The current account shows domestic demand continues to be weak
Andres Saarniit, Advisor to the Economics Department of Eesti Pank
The current account of the balance of payments shows that economic growth is recovering on the back of exports and that third-quarter domestic demand was by a tenth smaller than GDP.
Although companies' profitability has improved, it has not resulted in increasing investment activity. The decrease in investment has stopped, but corporate and household savings have grown faster. Government savings increased, too, but this is characteristic of the third quarter. The growth of savings has outpaced that of investment this year, so the surplus on the goods and services account has expanded compared to the previous year.
The current account surplus, both in total and as a ratio to GDP, was smaller than a year ago. This is due to accounting reasons. Namely, in companies belonging to foreign owners, profit growth is shown as outflow of investment income even if the profit is actually reinvested in the Estonian economy. Reinvested income increased more than the surplus on the goods and services account within the year, so the current account surplus decreased.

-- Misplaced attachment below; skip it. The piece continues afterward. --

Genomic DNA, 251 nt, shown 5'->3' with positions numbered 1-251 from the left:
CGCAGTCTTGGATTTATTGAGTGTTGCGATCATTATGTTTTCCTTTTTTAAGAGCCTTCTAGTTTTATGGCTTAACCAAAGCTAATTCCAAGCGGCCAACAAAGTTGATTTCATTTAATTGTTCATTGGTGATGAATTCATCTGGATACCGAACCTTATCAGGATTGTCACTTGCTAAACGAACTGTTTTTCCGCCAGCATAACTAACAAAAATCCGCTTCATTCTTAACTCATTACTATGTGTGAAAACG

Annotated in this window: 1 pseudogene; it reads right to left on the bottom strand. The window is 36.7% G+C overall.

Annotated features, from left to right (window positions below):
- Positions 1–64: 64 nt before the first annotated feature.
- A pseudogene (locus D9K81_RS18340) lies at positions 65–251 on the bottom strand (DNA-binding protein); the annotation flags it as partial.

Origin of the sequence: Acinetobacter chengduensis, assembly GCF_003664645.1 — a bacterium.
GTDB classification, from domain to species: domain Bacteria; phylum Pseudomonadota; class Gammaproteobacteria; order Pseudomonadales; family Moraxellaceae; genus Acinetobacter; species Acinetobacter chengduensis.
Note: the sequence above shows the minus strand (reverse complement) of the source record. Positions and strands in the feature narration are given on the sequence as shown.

Since domestic savings have grown more than investment, capital outflow due to expanding reserves has been predictable. However, third-quarter capital outflow was several times larger than it could have been expected looking at the ratio of savings and investment. This was caused by the investment of government reserves in foreign securities and the use of funds becoming available because of the reduction in the banks' reserve requirement to lessen debt obligations and to invest abroad.
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